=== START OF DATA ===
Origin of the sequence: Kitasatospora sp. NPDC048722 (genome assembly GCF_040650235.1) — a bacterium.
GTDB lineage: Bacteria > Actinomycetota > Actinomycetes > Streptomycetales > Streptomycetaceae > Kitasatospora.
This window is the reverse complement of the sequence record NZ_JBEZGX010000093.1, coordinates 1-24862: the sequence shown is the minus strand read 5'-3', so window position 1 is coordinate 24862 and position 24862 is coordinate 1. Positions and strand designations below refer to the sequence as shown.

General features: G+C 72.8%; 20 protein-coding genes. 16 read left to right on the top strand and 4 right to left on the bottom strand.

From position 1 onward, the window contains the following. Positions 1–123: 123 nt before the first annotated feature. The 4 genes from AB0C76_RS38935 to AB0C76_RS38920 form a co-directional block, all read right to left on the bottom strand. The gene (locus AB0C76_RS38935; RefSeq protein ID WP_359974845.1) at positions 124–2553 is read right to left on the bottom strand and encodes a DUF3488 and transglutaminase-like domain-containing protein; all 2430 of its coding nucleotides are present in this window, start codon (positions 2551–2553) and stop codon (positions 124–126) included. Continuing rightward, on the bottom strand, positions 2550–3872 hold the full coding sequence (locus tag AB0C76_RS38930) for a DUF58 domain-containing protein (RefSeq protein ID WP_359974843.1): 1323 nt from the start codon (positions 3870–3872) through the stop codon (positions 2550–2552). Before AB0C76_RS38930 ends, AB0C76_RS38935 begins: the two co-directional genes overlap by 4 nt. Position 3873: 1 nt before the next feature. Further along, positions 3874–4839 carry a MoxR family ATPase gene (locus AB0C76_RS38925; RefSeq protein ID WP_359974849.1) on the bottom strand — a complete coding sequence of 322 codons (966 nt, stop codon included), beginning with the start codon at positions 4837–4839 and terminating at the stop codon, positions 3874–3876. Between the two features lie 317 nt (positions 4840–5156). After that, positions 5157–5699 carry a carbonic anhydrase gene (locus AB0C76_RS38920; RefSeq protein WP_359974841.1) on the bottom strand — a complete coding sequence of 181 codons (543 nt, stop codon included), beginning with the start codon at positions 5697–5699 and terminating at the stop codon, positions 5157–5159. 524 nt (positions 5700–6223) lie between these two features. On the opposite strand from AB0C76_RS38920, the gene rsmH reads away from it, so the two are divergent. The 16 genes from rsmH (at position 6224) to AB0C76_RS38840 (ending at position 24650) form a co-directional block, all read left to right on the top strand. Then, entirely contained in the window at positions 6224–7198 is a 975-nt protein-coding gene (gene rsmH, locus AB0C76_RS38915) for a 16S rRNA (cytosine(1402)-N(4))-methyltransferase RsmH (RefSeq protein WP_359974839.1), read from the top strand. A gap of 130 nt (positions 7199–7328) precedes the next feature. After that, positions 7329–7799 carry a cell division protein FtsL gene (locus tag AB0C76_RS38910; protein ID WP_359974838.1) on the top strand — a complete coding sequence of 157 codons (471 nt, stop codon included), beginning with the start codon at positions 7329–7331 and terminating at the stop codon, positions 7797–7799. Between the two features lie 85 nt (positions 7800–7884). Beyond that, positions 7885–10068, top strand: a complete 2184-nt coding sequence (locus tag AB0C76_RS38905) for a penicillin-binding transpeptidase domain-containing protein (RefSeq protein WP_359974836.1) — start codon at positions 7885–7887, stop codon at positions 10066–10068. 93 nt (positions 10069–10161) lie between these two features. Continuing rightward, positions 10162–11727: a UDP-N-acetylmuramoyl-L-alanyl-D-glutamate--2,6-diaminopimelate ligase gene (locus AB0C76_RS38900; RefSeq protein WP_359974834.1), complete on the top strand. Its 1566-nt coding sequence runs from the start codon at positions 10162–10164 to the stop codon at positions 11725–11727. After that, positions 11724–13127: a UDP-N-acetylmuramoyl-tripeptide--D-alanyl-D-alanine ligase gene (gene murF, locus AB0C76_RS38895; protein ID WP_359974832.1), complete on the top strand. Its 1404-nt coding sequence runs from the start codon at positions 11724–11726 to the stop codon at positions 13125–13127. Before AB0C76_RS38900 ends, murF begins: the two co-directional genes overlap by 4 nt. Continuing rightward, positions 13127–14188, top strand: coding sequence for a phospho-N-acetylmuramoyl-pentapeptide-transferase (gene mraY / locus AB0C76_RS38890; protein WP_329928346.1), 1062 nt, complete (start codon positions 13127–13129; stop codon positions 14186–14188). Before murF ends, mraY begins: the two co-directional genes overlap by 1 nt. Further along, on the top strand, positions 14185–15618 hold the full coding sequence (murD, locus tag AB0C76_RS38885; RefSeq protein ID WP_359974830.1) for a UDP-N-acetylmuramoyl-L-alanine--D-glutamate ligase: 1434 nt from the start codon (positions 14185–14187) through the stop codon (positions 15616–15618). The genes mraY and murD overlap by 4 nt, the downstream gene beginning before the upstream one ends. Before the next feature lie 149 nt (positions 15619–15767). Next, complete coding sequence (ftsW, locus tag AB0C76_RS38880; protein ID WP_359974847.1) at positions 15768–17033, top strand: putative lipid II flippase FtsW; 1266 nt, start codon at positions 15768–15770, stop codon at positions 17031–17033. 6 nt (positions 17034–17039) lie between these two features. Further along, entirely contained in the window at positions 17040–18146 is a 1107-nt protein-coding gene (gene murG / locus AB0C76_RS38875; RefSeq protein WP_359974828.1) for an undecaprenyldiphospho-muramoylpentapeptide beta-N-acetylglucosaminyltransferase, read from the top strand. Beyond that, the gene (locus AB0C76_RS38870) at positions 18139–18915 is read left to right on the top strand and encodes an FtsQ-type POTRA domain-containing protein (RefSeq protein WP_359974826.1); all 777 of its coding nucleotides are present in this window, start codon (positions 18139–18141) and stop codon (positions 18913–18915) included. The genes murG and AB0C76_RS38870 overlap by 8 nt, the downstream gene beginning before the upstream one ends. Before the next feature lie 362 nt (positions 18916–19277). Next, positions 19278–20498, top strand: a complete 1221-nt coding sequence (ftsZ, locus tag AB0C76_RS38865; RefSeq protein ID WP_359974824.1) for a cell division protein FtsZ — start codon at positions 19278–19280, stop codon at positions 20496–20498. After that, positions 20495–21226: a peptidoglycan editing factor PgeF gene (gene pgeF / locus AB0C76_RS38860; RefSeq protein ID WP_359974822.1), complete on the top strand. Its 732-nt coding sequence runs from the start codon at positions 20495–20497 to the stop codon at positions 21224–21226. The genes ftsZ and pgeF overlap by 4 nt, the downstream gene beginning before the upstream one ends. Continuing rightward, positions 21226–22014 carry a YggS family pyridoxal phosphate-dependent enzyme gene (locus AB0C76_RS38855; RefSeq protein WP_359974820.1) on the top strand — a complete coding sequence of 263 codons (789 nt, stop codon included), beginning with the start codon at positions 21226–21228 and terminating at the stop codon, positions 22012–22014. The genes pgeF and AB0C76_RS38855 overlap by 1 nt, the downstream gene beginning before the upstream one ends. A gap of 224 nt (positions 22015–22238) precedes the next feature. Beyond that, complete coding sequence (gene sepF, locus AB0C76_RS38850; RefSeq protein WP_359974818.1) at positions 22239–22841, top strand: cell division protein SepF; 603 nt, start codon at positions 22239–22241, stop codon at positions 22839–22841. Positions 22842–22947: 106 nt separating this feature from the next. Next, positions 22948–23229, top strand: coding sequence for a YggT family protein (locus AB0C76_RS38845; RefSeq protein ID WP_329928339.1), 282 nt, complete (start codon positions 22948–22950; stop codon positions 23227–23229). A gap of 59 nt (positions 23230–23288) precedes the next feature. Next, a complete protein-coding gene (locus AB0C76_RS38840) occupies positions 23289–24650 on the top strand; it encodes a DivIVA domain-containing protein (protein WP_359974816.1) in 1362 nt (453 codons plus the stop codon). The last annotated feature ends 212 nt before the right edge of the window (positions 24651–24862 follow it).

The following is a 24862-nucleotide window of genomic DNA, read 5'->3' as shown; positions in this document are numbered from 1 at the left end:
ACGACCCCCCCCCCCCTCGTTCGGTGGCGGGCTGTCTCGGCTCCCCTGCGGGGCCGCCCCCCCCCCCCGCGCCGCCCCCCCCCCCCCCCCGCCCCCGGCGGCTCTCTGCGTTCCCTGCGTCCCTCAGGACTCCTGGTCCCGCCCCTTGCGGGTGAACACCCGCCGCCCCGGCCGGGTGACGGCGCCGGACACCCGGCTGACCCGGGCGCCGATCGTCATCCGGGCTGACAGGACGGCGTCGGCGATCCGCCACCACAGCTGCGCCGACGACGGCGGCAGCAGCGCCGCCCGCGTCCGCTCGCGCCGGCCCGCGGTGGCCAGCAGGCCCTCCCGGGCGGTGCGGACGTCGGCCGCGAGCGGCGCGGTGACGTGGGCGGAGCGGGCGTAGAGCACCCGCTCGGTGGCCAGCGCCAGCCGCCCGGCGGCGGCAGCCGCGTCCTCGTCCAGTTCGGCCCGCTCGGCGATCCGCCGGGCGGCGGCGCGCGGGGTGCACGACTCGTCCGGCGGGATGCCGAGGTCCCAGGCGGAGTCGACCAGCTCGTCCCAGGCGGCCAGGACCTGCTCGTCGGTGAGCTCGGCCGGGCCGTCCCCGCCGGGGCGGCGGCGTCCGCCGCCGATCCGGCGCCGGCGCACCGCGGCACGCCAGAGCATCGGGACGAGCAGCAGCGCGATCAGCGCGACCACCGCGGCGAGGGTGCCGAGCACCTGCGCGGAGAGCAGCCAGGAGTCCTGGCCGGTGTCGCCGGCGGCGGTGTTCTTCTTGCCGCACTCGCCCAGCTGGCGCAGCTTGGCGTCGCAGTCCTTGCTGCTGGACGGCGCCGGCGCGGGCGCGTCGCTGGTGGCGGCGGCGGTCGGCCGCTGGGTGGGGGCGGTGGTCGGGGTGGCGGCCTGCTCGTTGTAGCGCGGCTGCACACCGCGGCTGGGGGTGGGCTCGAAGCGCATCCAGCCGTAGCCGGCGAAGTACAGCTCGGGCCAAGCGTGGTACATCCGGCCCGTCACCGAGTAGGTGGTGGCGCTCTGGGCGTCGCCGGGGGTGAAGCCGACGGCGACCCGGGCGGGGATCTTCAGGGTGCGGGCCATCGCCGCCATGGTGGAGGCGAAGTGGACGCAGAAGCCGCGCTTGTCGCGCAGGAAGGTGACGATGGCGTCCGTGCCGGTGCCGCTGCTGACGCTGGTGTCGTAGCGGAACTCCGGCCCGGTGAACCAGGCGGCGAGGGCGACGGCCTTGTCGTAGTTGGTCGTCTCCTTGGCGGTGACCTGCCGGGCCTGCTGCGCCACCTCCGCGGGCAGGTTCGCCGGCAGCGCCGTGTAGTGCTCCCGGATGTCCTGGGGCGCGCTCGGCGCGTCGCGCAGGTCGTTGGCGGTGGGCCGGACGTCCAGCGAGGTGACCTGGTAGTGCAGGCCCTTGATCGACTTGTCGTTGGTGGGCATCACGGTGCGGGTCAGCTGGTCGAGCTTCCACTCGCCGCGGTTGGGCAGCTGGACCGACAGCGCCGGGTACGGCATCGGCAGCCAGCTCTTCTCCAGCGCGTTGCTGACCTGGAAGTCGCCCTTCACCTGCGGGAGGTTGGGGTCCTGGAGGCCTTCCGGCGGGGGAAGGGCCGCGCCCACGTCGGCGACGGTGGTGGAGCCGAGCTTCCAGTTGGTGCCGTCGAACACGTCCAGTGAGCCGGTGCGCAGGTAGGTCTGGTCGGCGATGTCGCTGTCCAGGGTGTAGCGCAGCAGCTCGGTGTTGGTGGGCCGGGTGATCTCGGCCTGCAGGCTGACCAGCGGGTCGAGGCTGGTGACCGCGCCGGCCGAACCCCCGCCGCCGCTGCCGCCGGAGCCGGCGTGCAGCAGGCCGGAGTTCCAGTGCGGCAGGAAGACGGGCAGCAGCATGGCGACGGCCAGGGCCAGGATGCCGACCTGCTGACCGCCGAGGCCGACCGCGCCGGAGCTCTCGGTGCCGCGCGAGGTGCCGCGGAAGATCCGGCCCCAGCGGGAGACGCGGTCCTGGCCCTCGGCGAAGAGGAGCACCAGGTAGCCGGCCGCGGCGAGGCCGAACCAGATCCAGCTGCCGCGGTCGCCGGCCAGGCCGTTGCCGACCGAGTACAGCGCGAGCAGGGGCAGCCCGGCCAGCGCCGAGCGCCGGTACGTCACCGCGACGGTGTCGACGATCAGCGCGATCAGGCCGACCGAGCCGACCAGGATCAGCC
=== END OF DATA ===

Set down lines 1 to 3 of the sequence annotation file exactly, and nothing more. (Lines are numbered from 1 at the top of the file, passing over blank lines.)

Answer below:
Origin of the sequence: Kitasatospora sp. NPDC048722 (genome assembly GCF_040650235.1) — a bacterium.
GTDB lineage: Bacteria > Actinomycetota > Actinomycetes > Streptomycetales > Streptomycetaceae > Kitasatospora.
This window is the reverse complement of the sequence record NZ_JBEZGX010000093.1, coordinates 1-24862: the sequence shown is the minus strand read 5'-3', so window position 1 is coordinate 24862 and position 24862 is coordinate 1. Positions and strand designations below refer to the sequence as shown.